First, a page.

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The Many-Minded ManThe "Odyssey," Psychology, and the Therapy of Epic$
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Joel P. Christensen

Print publication date: 2020

Print ISBN-13: 9781501752346

Published to Cornell Scholarship Online: May 2021

DOI: 10.7591/cornell/9781501752346.001.0001

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Odysseus’s Apologoi and Narrative Therapy

Odysseus’s Apologoi and Narrative Therapy

Chapter:
(p.87) 4 Odysseus’s Apologoi and Narrative Therapy
Source:
The Many-Minded Man
Author(s):

Joel P. Christensen

Publisher:
Cornell University Press
DOI:10.7591/cornell/9781501752346.003.0005

This chapter discusses how Odysseus, in the telling of his own tales, may function as a poetic representation of the stages of necessary therapeutic intervention, rather than a clinical record of a patient in treatment. It argues that Odysseus's narrative shares many features with one psychological intervention, the modern counseling approach called Narrative Therapy. The Odyssey shows Odysseus using his tale of travels in order to revise his own past among the Phaeacians, ultimately re-authoring his tale and creating a sense of identity that prepares him to act in the future. This process is therapeutic for the epic's audiences as well, insofar as it advances concerns about agency and human identity explored in the epic's first few books and models the ways in which identities and concepts of action are constructed through narrative. Through Odysseus's story, the epic affirms that people can be affected negatively by their experiences, that controlling narrative is an important part of agency, and that problematic worldviews can, in fact, be rehabilitated through action and speech.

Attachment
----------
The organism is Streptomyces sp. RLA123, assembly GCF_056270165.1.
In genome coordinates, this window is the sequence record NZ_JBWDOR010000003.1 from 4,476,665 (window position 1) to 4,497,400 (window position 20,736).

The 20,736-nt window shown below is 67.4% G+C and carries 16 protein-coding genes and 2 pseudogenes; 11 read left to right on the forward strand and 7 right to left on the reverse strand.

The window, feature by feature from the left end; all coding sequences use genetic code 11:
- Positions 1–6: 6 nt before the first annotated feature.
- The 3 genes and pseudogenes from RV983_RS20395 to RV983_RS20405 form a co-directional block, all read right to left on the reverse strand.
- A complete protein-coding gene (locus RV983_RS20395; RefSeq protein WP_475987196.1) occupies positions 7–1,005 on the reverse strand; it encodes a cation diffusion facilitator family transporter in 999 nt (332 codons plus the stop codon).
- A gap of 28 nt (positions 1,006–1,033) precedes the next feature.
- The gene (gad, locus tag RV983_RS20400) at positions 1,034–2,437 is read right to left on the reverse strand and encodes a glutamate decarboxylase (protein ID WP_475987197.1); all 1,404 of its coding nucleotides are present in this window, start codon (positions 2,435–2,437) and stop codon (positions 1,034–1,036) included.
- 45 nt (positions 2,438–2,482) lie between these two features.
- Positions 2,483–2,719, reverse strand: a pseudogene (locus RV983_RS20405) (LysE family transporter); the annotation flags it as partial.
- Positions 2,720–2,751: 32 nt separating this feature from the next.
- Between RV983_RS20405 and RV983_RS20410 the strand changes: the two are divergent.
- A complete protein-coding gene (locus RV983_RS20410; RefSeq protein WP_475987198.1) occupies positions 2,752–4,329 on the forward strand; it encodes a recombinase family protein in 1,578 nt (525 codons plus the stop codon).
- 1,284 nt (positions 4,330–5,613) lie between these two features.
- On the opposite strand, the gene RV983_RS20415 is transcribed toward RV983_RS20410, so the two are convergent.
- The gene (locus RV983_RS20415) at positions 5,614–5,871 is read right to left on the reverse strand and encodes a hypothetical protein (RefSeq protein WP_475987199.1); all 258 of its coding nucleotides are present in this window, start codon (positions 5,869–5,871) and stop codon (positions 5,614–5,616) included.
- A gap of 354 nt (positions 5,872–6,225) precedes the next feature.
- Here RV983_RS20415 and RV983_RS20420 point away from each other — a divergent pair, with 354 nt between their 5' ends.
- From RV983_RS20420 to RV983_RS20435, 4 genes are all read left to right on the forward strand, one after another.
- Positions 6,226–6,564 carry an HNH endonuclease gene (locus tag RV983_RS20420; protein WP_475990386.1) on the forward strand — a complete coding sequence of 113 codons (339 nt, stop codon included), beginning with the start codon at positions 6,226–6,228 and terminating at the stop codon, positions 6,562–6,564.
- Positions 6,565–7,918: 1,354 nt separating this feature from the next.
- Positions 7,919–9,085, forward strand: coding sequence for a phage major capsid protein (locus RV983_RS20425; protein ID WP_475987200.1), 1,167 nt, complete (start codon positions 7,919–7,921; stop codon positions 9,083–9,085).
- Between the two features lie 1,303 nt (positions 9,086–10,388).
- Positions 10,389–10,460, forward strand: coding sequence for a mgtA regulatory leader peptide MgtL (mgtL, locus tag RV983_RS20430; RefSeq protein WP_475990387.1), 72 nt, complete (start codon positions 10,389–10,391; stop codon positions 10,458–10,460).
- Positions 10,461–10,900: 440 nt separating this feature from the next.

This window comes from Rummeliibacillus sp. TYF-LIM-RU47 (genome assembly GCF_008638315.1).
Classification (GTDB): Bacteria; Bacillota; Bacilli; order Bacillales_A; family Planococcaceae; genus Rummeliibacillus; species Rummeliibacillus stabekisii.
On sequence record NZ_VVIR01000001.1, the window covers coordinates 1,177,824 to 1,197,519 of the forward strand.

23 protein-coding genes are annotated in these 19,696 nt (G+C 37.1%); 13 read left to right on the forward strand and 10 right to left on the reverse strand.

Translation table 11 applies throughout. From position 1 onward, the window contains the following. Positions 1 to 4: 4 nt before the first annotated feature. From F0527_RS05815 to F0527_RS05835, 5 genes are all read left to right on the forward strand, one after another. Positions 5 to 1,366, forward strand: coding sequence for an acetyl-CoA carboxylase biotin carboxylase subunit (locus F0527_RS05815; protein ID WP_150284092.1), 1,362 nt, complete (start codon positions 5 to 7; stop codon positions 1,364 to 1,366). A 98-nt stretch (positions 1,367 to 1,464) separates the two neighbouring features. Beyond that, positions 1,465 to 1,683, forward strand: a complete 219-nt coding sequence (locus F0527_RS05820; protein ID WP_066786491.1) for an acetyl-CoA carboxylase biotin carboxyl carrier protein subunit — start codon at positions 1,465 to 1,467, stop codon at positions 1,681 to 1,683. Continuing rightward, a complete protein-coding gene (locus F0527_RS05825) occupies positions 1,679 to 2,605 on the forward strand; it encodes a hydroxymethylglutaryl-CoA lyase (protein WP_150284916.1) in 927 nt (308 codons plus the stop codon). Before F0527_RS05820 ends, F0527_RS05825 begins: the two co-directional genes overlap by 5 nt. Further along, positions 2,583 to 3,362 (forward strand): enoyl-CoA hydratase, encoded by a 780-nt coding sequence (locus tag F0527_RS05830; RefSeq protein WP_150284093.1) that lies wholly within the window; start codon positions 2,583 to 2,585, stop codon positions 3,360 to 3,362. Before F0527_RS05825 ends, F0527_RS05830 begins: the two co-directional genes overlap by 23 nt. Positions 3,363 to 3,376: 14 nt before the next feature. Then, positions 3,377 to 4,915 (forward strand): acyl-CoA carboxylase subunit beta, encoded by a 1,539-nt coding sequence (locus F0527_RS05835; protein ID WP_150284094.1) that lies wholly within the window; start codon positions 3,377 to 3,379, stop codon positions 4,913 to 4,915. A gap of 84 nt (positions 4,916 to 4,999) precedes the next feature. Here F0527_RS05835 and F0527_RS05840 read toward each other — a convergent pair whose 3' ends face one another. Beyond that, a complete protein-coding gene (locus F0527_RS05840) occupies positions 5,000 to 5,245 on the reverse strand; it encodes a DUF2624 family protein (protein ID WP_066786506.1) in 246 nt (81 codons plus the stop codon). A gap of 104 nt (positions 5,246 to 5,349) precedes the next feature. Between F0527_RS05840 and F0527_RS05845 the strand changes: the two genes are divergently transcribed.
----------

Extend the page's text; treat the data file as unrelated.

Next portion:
Keywords:   Odysseus, Narrative Therapy, therapeutic intervention, Odyssey, agency, human identity, narrative

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